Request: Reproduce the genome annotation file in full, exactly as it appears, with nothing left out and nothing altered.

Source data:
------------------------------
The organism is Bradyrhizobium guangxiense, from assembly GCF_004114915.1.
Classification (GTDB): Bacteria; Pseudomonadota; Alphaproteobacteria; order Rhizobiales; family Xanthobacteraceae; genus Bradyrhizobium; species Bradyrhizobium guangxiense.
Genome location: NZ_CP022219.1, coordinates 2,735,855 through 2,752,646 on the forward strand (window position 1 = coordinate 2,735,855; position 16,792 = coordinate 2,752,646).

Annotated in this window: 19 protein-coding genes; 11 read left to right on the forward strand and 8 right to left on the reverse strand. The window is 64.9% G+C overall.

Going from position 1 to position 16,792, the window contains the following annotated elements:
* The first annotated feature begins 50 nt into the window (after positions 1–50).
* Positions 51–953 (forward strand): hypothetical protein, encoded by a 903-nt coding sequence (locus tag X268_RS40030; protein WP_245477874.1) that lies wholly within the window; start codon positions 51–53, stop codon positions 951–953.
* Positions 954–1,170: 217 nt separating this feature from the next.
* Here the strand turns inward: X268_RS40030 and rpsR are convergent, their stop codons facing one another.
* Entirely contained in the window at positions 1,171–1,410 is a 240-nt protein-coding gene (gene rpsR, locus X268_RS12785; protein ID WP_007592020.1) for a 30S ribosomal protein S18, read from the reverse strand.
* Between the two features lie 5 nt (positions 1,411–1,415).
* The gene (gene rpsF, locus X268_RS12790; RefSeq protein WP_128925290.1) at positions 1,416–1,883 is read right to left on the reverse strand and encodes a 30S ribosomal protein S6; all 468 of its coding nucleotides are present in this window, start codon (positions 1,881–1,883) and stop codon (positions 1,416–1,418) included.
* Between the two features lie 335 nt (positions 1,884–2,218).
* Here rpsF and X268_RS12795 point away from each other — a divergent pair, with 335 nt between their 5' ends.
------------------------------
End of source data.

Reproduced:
The organism is Bradyrhizobium guangxiense, from assembly GCF_004114915.1.
Classification (GTDB): Bacteria; Pseudomonadota; Alphaproteobacteria; order Rhizobiales; family Xanthobacteraceae; genus Bradyrhizobium; species Bradyrhizobium guangxiense.
Genome location: NZ_CP022219.1, coordinates 2,735,855 through 2,752,646 on the forward strand (window position 1 = coordinate 2,735,855; position 16,792 = coordinate 2,752,646).

Annotated in this window: 19 protein-coding genes; 11 read left to right on the forward strand and 8 right to left on the reverse strand. The window is 64.9% G+C overall.

Going from position 1 to position 16,792, the window contains the following annotated elements:
* The first annotated feature begins 50 nt into the window (after positions 1–50).
* Positions 51–953 (forward strand): hypothetical protein, encoded by a 903-nt coding sequence (locus tag X268_RS40030; protein WP_245477874.1) that lies wholly within the window; start codon positions 51–53, stop codon positions 951–953.
* Positions 954–1,170: 217 nt separating this feature from the next.
* Here the strand turns inward: X268_RS40030 and rpsR are convergent, their stop codons facing one another.
* Entirely contained in the window at positions 1,171–1,410 is a 240-nt protein-coding gene (gene rpsR, locus X268_RS12785; protein ID WP_007592020.1) for a 30S ribosomal protein S18, read from the reverse strand.
* Between the two features lie 5 nt (positions 1,411–1,415).
* The gene (gene rpsF, locus X268_RS12790; RefSeq protein WP_128925290.1) at positions 1,416–1,883 is read right to left on the reverse strand and encodes a 30S ribosomal protein S6; all 468 of its coding nucleotides are present in this window, start codon (positions 1,881–1,883) and stop codon (positions 1,416–1,418) included.
* Between the two features lie 335 nt (positions 1,884–2,218).
* Here rpsF and X268_RS12795 point away from each other — a divergent pair, with 335 nt between their 5' ends.